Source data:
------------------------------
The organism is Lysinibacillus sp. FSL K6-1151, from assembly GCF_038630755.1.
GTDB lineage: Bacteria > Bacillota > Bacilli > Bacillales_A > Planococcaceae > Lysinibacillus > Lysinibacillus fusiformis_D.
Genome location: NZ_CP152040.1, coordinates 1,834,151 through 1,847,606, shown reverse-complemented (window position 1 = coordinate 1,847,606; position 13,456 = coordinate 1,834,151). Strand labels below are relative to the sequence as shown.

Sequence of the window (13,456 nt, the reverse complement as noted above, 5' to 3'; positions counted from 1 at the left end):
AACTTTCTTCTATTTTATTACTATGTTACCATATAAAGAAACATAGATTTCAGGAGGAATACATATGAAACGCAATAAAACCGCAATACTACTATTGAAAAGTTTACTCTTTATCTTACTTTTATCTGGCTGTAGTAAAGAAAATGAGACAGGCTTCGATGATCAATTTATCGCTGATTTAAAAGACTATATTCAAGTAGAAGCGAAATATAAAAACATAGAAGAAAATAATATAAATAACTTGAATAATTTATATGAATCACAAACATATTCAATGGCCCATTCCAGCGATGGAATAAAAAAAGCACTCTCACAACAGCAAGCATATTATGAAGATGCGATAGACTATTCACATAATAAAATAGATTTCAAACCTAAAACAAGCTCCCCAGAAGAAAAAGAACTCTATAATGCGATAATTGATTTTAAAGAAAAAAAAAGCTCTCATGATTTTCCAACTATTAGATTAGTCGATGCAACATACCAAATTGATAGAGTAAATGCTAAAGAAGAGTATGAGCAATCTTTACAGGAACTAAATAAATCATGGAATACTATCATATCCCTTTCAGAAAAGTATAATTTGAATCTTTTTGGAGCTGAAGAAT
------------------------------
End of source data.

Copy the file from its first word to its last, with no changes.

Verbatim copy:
The organism is Lysinibacillus sp. FSL K6-1151, from assembly GCF_038630755.1.
GTDB lineage: Bacteria > Bacillota > Bacilli > Bacillales_A > Planococcaceae > Lysinibacillus > Lysinibacillus fusiformis_D.
Genome location: NZ_CP152040.1, coordinates 1,834,151 through 1,847,606, shown reverse-complemented (window position 1 = coordinate 1,847,606; position 13,456 = coordinate 1,834,151). Strand labels below are relative to the sequence as shown.

Sequence of the window (13,456 nt, the reverse complement as noted above, 5' to 3'; positions counted from 1 at the left end):
AACTTTCTTCTATTTTATTACTATGTTACCATATAAAGAAACATAGATTTCAGGAGGAATACATATGAAACGCAATAAAACCGCAATACTACTATTGAAAAGTTTACTCTTTATCTTACTTTTATCTGGCTGTAGTAAAGAAAATGAGACAGGCTTCGATGATCAATTTATCGCTGATTTAAAAGACTATATTCAAGTAGAAGCGAAATATAAAAACATAGAAGAAAATAATATAAATAACTTGAATAATTTATATGAATCACAAACATATTCAATGGCCCATTCCAGCGATGGAATAAAAAAAGCACTCTCACAACAGCAAGCATATTATGAAGATGCGATAGACTATTCACATAATAAAATAGATTTCAAACCTAAAACAAGCTCCCCAGAAGAAAAAGAACTCTATAATGCGATAATTGATTTTAAAGAAAAAAAAAGCTCTCATGATTTTCCAACTATTAGATTAGTCGATGCAACATACCAAATTGATAGAGTAAATGCTAAAGAAGAGTATGAGCAATCTTTACAGGAACTAAATAAATCATGGAATACTATCATATCCCTTTCAGAAAAGTATAATTTGAATCTTTTTGGAGCTGAAGAAT